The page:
April showers bring May scours
By Georgeann Wearin
According to area veterinarians, scours in calves aren’t really prevalent until there is more precipitation. Dr. Gary Sears of the Hyannis Veterinary Service said that he has seen a relatively mild level of scours this year.
“It seem like the end of April and the month of May are tougher on scours,” said Sears.
The severe spring weather did cause some problems with the area calf crops in other ways. Dr. Jim Furman of The Animal Center in Alliance said that “purple gut” was a concern earlier this spring. Clostridium perfringens type CD or otherwise known as “purple gut” is seen in stressed calves. Because of the severe winds and cold temperatures the newborn calves would bed down for 24 hours and not eat. When they did get up to eat the cows had too much milk and the calves gorged on it. They would then bloat. Dr. Furman reported that the condition can be treated with mineral oil and anti-biotics but the success rate is usually only 50%.
According to Dr. Furman, he hasn’t seen many other problems although ranchers seem to be calling him more than in the past. “The value of calves is up this year,” said Furman, “and that causes people to call you earlier to ask for help.”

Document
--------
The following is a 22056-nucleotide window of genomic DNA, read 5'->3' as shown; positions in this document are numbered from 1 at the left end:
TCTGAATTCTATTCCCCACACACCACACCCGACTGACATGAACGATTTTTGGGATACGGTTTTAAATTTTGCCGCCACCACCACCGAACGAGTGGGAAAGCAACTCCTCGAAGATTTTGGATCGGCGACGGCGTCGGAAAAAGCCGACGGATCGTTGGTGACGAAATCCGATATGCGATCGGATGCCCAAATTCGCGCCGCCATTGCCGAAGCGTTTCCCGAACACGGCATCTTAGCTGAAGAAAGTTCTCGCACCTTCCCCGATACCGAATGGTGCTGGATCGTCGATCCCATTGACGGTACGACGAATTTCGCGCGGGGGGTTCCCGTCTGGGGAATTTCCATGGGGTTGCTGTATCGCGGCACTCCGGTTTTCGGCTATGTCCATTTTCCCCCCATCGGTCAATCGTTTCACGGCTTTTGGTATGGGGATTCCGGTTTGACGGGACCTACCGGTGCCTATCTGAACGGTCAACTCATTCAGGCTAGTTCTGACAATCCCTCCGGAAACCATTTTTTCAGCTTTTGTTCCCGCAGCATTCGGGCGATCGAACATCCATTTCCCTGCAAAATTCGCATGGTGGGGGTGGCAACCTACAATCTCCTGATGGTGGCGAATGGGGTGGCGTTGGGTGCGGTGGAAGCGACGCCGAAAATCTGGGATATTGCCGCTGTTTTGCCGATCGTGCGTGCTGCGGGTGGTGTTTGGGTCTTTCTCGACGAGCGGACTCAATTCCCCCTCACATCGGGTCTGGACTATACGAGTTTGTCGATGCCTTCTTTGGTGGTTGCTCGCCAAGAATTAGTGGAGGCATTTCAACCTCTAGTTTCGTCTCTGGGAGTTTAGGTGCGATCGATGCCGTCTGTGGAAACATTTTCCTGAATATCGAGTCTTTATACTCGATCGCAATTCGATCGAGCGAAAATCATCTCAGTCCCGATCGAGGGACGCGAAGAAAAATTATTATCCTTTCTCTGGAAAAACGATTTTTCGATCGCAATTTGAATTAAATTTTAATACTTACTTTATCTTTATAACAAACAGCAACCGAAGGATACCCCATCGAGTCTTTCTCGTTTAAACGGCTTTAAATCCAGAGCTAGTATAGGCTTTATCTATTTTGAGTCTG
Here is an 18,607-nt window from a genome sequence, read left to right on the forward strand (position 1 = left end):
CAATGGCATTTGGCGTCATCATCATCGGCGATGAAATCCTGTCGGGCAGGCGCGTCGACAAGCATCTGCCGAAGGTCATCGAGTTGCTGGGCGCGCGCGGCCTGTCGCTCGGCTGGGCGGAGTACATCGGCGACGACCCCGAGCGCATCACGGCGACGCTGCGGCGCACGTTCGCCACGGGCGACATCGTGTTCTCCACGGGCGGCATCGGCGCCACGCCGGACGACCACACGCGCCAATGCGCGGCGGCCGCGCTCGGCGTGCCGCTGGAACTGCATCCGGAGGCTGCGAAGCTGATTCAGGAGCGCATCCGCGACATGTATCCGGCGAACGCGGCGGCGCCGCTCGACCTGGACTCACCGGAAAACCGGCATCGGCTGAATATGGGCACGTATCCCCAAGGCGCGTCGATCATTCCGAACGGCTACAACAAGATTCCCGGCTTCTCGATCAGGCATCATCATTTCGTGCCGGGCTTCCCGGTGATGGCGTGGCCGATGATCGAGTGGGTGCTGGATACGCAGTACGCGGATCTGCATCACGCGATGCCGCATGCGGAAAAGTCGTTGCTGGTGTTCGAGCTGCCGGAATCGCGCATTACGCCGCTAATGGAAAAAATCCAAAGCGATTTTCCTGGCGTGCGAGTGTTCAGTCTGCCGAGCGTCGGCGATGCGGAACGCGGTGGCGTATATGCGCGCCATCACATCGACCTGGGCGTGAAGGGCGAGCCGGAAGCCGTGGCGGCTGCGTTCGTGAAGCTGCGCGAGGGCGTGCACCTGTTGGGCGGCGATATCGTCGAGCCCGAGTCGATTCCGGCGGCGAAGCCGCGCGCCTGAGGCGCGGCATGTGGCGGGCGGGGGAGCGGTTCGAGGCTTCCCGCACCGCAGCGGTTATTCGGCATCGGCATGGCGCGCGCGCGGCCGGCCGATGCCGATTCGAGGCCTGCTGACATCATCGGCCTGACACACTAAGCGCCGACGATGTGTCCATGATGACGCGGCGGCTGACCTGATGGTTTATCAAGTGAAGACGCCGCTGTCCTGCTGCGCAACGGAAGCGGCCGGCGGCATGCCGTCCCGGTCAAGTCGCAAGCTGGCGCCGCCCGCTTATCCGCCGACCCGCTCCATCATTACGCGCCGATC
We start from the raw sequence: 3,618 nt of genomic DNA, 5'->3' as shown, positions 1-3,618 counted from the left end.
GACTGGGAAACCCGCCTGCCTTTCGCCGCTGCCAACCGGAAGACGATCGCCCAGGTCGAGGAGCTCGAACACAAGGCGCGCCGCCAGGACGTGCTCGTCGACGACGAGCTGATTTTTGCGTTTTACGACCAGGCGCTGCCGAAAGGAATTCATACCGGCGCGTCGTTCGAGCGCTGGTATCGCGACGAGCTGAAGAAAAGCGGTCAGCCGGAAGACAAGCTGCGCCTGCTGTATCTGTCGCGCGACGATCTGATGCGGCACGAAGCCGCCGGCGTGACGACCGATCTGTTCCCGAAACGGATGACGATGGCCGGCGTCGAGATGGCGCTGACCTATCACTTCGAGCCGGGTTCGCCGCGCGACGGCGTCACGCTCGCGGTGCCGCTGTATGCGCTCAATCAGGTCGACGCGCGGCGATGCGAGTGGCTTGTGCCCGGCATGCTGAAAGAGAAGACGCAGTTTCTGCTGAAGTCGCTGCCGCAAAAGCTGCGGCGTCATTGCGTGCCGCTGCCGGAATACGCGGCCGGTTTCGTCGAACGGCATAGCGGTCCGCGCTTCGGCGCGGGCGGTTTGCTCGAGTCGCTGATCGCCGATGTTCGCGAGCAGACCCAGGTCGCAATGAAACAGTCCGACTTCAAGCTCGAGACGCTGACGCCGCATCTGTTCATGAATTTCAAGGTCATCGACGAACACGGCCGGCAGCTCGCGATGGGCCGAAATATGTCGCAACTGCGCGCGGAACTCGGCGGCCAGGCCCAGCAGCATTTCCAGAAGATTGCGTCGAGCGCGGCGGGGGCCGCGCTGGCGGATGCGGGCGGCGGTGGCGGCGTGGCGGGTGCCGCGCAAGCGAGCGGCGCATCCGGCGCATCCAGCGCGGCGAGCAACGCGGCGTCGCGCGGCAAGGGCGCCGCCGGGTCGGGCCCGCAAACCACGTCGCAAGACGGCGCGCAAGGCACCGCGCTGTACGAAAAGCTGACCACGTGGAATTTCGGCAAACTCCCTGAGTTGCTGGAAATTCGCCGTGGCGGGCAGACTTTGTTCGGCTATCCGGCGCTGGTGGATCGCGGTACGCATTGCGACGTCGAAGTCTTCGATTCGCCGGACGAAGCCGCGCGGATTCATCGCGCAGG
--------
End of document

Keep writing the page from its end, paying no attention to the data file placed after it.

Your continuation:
Dr. Sears of Hyannis said that they saw more frozen ears and feet this year than they have in more milder years. He stated that the ranchers had a lot more work this calving season due to the harsher weather. “Our area as a whole is doing really well this year,” said Sears. “I believe that is due to the fact that we have very competent operators.”
Dr. Tim Knott of The Sandhills Veterinary Clinic in Arthur said that calving season has been pretty good in his area as well. “The weather might have caused a little more respiratory problems than normal,” stated Knott, “but I think as a whole it’s going pretty good.”
Every calving season has it’s particular woes and hopefully the bad spring weather is now a distant memory. Ranchers and farmers can look forward to branding season and hope for some much needed precipitation – keeping in mind that April showers bring May scours!
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Fresh spring growth is a welcome sight for producers looking for animal forage. However, this lush growth may also be the perfect set of conditions for a case of grass tetany.